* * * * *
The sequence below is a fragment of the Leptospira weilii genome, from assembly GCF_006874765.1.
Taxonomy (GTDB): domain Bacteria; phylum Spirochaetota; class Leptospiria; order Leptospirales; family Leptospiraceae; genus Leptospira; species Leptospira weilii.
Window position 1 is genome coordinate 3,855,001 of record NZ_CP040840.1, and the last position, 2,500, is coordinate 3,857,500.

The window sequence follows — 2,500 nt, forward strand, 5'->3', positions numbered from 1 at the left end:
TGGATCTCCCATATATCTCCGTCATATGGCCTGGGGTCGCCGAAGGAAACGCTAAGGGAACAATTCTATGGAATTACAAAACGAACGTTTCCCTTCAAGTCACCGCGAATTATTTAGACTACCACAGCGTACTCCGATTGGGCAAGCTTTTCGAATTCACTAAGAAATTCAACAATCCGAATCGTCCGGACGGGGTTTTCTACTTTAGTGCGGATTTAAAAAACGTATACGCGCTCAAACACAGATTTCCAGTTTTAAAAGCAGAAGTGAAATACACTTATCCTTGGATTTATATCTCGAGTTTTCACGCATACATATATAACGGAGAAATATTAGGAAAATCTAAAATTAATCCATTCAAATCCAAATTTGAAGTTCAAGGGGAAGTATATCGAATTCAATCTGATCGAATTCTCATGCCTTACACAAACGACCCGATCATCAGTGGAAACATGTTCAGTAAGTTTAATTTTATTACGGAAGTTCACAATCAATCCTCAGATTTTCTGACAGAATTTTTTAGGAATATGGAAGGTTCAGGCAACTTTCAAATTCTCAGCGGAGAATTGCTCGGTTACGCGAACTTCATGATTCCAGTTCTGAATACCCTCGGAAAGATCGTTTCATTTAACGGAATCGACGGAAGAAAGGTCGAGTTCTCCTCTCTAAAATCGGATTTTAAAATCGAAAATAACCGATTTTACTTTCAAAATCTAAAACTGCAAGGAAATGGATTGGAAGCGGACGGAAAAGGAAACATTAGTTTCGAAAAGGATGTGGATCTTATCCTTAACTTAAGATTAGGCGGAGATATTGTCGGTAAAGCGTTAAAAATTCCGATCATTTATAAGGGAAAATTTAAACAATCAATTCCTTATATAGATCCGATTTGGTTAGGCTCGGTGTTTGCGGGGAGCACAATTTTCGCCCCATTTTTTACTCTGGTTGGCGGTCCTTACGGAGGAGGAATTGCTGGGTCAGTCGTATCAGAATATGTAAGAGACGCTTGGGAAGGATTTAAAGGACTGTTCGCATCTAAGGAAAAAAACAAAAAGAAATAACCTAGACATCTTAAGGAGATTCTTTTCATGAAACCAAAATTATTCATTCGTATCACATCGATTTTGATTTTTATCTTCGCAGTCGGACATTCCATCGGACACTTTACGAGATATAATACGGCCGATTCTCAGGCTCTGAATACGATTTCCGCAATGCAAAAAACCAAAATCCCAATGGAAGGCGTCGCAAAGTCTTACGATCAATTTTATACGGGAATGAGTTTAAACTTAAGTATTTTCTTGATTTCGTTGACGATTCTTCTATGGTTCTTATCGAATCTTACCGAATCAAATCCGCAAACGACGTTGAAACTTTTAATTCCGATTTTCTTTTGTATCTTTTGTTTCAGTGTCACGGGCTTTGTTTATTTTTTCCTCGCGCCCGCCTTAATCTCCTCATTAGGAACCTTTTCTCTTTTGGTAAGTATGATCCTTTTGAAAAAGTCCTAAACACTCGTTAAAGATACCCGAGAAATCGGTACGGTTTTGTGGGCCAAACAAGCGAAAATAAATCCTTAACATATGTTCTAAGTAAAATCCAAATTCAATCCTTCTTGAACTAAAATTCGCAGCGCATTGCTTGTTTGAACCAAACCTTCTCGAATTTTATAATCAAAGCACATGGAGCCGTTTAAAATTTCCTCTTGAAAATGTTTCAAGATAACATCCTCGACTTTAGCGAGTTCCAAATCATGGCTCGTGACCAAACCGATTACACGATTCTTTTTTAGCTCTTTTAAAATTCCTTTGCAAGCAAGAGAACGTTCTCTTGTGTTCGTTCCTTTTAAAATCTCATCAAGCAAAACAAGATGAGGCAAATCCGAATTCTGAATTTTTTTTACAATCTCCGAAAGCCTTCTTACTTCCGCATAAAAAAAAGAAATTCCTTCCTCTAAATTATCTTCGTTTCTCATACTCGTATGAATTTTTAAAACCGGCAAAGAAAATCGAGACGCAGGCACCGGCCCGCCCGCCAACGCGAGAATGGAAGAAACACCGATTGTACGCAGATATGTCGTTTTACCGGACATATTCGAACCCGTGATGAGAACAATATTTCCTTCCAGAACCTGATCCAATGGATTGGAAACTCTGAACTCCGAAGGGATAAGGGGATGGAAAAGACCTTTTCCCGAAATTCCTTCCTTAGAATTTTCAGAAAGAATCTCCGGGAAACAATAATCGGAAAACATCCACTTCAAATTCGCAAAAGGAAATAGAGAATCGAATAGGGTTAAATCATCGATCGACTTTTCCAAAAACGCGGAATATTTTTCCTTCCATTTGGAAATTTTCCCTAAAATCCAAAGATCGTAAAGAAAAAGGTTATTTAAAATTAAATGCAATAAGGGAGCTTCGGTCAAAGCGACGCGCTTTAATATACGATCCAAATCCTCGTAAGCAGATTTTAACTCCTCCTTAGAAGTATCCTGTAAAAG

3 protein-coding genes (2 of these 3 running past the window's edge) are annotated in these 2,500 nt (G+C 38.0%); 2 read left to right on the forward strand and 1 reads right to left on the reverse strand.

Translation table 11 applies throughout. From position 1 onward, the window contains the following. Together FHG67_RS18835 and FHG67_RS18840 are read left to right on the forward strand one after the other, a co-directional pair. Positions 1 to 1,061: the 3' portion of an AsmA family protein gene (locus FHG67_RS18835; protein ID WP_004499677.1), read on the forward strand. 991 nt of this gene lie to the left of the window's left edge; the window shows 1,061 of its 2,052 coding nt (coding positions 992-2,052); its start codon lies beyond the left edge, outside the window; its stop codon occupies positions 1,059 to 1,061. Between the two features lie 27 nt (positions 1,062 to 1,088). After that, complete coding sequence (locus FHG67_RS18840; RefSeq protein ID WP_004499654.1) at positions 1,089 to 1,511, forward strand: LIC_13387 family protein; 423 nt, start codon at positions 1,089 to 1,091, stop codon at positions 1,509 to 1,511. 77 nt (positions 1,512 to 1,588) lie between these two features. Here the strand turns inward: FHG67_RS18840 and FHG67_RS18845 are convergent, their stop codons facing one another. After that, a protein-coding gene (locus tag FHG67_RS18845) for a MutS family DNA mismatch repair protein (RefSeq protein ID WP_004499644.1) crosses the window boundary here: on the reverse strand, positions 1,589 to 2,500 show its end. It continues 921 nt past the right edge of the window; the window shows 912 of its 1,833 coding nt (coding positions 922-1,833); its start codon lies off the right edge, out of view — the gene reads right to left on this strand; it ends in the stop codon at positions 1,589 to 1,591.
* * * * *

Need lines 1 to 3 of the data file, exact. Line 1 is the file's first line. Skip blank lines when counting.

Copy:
The sequence below is a fragment of the Leptospira weilii genome, from assembly GCF_006874765.1.
Taxonomy (GTDB): domain Bacteria; phylum Spirochaetota; class Leptospiria; order Leptospirales; family Leptospiraceae; genus Leptospira; species Leptospira weilii.
Window position 1 is genome coordinate 3,855,001 of record NZ_CP040840.1, and the last position, 2,500, is coordinate 3,857,500.